Ph.D., 2000, MIT (Computational Neuroscience)
New Research Building, Room WP-12
The lab investigates the computational mechanisms underlying human object recognition as a gateway to understanding the neural bases of intelligent behavior. The ability to recognize objects is a fundamental cognitive task in every sensory modality, e.g., for friend/foe discrimination, social communication, reading, or hearing, and its loss or impairment is associated with a number of neural disorders (e.g., in autism, dyslexia, or schizophrenia). Yet despite the apparent ease with which we see and hear, object recognition is widely acknowledged as a very difficult computational problem. It is even more difficult from a biological systems perspective, since it involves several levels of understanding, from the computational level, over the level of cellular and biophysical mechanisms and the level of neuronal circuits, up to the level of behavior.
In our work, we combine computational models with human behavioral, functional magnetic resonance imaging (fMRI) and electroencephalography (EEG) data. This comprehensive approach addresses one of the major challenges in neuroscience today, that is, the necessity to combine experimental data from a range of approaches in order to develop a rigorous and predictive model of human brain function that quantitatively and mechanistically links neurons to behavior. This is of interest not only for basic research, but also for the investigation of the neural bases of behavioral deficits in mental disorders. Understanding the neural mechanisms underlying object recognition in the brain is also of significant relevance for Artificial Intelligence, as the capabilities of pattern recognition systems in engineering (e.g., in machine vision or speech recognition) still lag far behind that of their human counterparts in terms of robustness, flexibility, and the ability to learn from few exemplars. Finally, a mechanistic understanding of the neural processes endowing the brain with its superior object recognition abilities opens the door to supporting and extending human cognitive abilities in this area through hybrid brain-machine systems (“augmented cognition”).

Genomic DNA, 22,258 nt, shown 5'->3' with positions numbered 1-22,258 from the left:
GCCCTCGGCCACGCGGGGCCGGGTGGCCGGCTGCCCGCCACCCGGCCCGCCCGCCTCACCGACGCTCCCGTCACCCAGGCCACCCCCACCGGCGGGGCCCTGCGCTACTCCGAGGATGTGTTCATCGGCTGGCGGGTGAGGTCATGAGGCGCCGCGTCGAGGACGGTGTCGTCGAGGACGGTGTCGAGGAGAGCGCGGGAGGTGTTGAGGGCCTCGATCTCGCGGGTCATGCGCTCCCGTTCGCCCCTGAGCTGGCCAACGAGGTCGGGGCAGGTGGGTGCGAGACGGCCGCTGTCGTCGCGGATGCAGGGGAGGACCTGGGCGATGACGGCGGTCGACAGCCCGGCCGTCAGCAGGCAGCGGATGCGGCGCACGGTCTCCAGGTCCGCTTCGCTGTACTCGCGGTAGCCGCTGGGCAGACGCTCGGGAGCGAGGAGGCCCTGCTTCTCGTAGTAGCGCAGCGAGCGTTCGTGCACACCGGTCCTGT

Most of the work is focused on the domain of vision, reflecting its status as the most accessible sensory modality. However, given that similar problems of specificity and invariance have to be solved in other sensory modalities as well (for instance in audition), it is likely that similar computational principles underlie processing in those domains, and we are interested in understanding commonalities and differences in processing between modalities. Current projects include research on neuromorphic learning, multitasking, vibrotactile speech, and plasticity in the auditory system.
“The findings not only help reveal how the brain processes words, but also provides insights into how to help people with reading disabilities, says Riesenhuber. ‘For people who cannot learn words by phonetically spelling them out — which is the usual method for teaching reading — learning the whole word as a visual object may be a good strategy.’”
Georgetown neuroscientists say they have identified how people can have a “crash in visual processing” — a bottleneck of feedforward and feedback signals that can cause us not to be consciously aware of stimuli that our brain recognized.
Making Sense of Senses: Researchers Find the Brain Processes Sight and Sound in the Same Two-Step Manner
Although sight is a much different sense than sound, Georgetown University Medical Center neuroscientists have found that the human brain learns to make sense of these stimuli in the same way. The researchers say in a two-step process, neurons in one area of the brain learn the representation of the stimuli, and another area categorizes that input so as to ascribe meaning to it…